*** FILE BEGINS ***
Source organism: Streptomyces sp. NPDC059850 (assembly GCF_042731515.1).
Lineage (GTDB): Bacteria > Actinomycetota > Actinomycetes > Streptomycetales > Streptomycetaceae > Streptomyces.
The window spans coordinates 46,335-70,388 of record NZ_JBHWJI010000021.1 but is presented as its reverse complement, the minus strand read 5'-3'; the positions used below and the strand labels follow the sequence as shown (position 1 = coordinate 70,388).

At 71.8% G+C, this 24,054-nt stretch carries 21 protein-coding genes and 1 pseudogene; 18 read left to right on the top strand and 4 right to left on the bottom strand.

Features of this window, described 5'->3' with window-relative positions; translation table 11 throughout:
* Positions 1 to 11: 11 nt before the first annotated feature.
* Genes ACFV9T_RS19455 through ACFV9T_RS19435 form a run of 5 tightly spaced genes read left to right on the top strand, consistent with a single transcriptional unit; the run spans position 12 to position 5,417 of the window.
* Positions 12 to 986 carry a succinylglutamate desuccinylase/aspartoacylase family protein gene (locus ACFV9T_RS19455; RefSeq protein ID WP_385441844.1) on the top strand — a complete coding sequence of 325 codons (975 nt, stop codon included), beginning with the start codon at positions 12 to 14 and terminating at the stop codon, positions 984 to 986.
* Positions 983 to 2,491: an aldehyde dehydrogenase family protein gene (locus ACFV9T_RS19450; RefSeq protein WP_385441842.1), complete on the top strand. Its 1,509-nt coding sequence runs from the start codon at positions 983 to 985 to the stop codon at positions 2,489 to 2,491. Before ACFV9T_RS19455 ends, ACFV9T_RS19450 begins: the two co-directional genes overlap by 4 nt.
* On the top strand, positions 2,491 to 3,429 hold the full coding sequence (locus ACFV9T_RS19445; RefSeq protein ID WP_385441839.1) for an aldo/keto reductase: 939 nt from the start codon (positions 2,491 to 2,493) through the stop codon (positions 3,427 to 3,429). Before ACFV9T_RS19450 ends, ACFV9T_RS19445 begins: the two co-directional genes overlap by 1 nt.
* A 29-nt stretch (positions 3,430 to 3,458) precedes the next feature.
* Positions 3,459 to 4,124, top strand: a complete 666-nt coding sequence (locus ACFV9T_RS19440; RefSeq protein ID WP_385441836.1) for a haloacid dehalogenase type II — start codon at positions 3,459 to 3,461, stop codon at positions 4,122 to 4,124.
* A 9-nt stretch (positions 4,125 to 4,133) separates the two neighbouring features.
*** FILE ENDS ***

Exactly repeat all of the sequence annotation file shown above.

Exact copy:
Source organism: Streptomyces sp. NPDC059850 (assembly GCF_042731515.1).
Lineage (GTDB): Bacteria > Actinomycetota > Actinomycetes > Streptomycetales > Streptomycetaceae > Streptomyces.
The window spans coordinates 46,335-70,388 of record NZ_JBHWJI010000021.1 but is presented as its reverse complement, the minus strand read 5'-3'; the positions used below and the strand labels follow the sequence as shown (position 1 = coordinate 70,388).

At 71.8% G+C, this 24,054-nt stretch carries 21 protein-coding genes and 1 pseudogene; 18 read left to right on the top strand and 4 right to left on the bottom strand.

Features of this window, described 5'->3' with window-relative positions; translation table 11 throughout:
* Positions 1 to 11: 11 nt before the first annotated feature.
* Genes ACFV9T_RS19455 through ACFV9T_RS19435 form a run of 5 tightly spaced genes read left to right on the top strand, consistent with a single transcriptional unit; the run spans position 12 to position 5,417 of the window.
* Positions 12 to 986 carry a succinylglutamate desuccinylase/aspartoacylase family protein gene (locus ACFV9T_RS19455; RefSeq protein ID WP_385441844.1) on the top strand — a complete coding sequence of 325 codons (975 nt, stop codon included), beginning with the start codon at positions 12 to 14 and terminating at the stop codon, positions 984 to 986.
* Positions 983 to 2,491: an aldehyde dehydrogenase family protein gene (locus ACFV9T_RS19450; RefSeq protein WP_385441842.1), complete on the top strand. Its 1,509-nt coding sequence runs from the start codon at positions 983 to 985 to the stop codon at positions 2,489 to 2,491. Before ACFV9T_RS19455 ends, ACFV9T_RS19450 begins: the two co-directional genes overlap by 4 nt.
* On the top strand, positions 2,491 to 3,429 hold the full coding sequence (locus ACFV9T_RS19445; RefSeq protein ID WP_385441839.1) for an aldo/keto reductase: 939 nt from the start codon (positions 2,491 to 2,493) through the stop codon (positions 3,427 to 3,429). Before ACFV9T_RS19450 ends, ACFV9T_RS19445 begins: the two co-directional genes overlap by 1 nt.
* A 29-nt stretch (positions 3,430 to 3,458) precedes the next feature.
* Positions 3,459 to 4,124, top strand: a complete 666-nt coding sequence (locus ACFV9T_RS19440; RefSeq protein ID WP_385441836.1) for a haloacid dehalogenase type II — start codon at positions 3,459 to 3,461, stop codon at positions 4,122 to 4,124.
* A 9-nt stretch (positions 4,125 to 4,133) separates the two neighbouring features.